Recruitment and hiring are never easy, but recently, there seem to be new challenges. Health is a bigger concern than ever and adjusting to meeting new demands and guidelines is difficult at best. So we asked our very own HR Generalist for her advice.
About This Guest:
Jamie Rofkar, SHRM-CP
HR Generalist - Double A Solutions
Jamie Rofkar is the HR Generalist for Double A Solutions and SHRM certified. She leads the way in helping establish HR practices, such as recruitment and hiring. Jamie is a go-getter with the ability to connect easily to the people she meets and has greatly enjoyed the usual face-to-face aspect of the hiring process.
With current shifts due to COVID-19 and the rapidly advancing technological world, Jamie has had to adapt those processes, which includes a remote interviewing process. She has taken the approach of being compassionate and understanding, realizing that not everyone has the same accommodations, especially now, and focuses instead on the factors that could make that interviewee a good addition to the team.
Why Interview Remotely
Being a part of the cleaning industry, out of the hiring that you may be doing right now font line workers is likely the position most frequently needing to be filled. You might be wondering why you would hire for an in-person event virtual but there are a few good reasons to consider doing so if you’re not already:
- They’re safer. Despite the release of the COVID-19 vaccine, the virus is still very active and it’s flu season. Limiting in-person contact decreases risks to both yourself and the applicant.
- You can interview on a more flexible schedule. Remote interviewing takes out drive time and eliminates problems of distance. For example, you could be traveling for business and still be able to run an initial interview remotely instead of having to post-pone it and your decision for a week or more.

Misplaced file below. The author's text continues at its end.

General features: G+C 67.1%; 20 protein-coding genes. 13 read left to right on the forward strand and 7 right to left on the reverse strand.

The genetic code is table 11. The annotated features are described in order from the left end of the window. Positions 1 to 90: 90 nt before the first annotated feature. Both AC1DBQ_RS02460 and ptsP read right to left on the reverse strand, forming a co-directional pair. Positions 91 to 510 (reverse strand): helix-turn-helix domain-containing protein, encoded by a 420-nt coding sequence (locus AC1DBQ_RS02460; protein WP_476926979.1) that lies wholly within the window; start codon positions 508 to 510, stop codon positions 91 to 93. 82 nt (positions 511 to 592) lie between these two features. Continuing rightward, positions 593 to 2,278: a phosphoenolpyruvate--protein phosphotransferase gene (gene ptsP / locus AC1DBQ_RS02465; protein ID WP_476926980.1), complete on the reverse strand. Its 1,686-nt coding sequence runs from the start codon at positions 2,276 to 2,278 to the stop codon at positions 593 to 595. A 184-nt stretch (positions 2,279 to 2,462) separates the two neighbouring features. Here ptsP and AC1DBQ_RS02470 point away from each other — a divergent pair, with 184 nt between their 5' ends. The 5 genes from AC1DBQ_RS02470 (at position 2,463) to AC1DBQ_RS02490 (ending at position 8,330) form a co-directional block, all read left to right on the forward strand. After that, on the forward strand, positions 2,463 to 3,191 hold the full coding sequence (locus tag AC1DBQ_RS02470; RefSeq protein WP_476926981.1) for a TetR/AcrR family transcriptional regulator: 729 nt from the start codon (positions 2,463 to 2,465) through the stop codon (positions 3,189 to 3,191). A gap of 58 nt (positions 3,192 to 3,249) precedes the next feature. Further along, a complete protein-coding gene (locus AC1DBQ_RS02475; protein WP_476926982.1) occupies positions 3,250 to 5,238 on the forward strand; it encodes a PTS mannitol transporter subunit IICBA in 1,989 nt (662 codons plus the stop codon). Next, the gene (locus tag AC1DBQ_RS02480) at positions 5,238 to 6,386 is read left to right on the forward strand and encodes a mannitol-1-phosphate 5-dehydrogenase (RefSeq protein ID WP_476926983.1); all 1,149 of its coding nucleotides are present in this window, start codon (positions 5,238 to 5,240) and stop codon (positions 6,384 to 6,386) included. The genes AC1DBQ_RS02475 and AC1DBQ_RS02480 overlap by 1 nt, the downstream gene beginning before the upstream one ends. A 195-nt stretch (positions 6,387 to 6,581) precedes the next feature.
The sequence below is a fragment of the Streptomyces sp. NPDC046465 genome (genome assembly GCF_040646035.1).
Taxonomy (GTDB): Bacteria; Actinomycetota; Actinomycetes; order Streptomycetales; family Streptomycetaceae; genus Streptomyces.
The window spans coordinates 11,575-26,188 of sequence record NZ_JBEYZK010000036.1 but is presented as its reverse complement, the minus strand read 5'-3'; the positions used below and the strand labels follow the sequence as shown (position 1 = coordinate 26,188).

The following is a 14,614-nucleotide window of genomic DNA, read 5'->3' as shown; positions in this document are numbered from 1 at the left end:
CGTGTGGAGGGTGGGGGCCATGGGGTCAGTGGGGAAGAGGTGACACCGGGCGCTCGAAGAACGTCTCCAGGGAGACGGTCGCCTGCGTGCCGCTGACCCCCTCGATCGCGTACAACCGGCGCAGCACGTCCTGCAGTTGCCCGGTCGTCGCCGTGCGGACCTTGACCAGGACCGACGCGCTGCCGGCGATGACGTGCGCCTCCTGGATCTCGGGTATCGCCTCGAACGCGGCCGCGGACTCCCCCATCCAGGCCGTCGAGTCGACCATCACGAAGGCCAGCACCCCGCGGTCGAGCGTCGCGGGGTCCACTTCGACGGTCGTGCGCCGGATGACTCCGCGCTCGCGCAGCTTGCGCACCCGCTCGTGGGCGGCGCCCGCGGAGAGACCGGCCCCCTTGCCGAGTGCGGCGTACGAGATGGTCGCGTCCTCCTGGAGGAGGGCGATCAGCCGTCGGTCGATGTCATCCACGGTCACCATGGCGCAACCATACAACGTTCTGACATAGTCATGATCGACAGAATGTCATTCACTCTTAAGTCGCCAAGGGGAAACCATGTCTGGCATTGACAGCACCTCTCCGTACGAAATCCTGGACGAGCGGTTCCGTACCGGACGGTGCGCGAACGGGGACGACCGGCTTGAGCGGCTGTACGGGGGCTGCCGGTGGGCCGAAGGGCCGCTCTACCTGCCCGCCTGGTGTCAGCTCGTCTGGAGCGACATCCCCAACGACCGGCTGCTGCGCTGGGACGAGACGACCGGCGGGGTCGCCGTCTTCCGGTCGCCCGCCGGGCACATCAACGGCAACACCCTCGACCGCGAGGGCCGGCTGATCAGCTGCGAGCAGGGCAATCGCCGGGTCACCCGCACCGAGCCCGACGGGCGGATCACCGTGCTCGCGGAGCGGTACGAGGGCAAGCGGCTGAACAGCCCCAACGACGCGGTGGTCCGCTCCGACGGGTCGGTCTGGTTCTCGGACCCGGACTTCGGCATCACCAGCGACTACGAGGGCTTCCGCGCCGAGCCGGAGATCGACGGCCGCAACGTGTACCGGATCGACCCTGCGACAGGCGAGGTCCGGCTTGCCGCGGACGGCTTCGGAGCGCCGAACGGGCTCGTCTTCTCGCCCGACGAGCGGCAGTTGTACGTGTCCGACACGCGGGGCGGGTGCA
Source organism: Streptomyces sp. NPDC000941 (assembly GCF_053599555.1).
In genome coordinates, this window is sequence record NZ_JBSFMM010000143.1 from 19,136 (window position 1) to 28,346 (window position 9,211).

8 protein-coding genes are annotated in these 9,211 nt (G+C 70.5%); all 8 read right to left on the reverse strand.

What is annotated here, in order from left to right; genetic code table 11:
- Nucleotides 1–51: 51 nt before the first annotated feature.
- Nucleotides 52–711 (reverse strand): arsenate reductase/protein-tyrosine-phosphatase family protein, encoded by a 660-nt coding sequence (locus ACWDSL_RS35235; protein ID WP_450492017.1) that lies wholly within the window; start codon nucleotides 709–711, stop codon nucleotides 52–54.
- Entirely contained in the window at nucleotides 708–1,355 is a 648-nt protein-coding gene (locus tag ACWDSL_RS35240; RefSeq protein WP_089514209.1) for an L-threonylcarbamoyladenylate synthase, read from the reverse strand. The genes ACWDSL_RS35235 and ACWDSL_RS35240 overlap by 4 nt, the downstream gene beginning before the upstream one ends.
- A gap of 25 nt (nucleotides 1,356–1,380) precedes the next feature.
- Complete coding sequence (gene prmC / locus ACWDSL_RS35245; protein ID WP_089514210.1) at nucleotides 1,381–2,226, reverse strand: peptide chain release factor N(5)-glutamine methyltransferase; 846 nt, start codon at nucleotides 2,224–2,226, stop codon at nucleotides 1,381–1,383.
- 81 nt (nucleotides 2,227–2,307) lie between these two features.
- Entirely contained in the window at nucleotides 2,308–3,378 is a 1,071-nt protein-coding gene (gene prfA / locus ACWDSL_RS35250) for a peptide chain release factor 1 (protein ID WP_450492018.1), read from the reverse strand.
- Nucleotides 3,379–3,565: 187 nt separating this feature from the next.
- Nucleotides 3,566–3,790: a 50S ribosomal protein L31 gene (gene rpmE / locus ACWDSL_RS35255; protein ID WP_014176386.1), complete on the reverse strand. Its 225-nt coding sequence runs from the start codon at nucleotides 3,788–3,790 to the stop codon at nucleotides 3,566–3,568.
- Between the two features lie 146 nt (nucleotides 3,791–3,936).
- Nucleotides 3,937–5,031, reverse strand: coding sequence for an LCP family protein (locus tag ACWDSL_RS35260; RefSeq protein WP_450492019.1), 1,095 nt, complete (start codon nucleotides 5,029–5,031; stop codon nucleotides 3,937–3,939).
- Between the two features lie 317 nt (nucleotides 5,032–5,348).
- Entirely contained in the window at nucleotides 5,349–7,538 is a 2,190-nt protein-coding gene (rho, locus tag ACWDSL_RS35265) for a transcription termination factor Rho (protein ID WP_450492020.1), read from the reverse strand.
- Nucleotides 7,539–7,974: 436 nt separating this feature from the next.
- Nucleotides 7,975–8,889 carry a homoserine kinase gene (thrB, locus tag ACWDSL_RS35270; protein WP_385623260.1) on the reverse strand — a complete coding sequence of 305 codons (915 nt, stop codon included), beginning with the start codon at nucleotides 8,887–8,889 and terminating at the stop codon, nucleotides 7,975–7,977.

- This could decrease cost. In-person interviews may not be especially costly but if you’re working remotely and don’t already have an office in-use then this decreases both cost of gas to get to and from location but also the overhead of renting a space or getting coffee at a local place for the interview. The little cost savings may add up quickly depending on how often you interview.
How to Make Remote Interviews Less Intimidating
There may be many reasons that remote interviewing is an intimidating process for both of the involved parties, but the biggest one is that an in-person tends to allow people to read each other better. The truth is that when you face anything unknown it can be daunting, but just like when you entered into the cleaning business, once you adapt you’ll often find yourself pleasantly surprised at just what you can accomplish.
Once you address the aspects that could be intimidating to you or an applicant, your process can continue smooth sailing. Use these tips to get started:
- Use a simple platform like Zoom and it’s probably a good idea to pay for the year’s subscription if you ever include an additional person or two in the interview. Otherwise, it’s free. Zoom is easy to install (instructions are included throughout the short process) and also has a mobile version.
- When setting the interview provide clear instruction to the applicant ahead of time and allow for any delays because of poor network connection that could occur.
- Be compassionate. Yes, you want your applicants to be professional but realize that wifi connectivity and household disturbances are things we all face. They shouldn’t be a make or break in your interview.
- Use video! Phone interviews are something many companies already do. These remote interviews maybe replacing a part of your interview that was once in person so make use of video. This helps you read body language
- Focus on the traits that matter to your business. It’s really easy to get hung up wanting your applicant to be perfectly put together, but the truth is that be a great conversationalist or knowing how to download an app on the phone in order to attend the interview may not matter at all to the position. If something is annoying but has no impact on the future job or easily trainable for your company, then be flexible about it.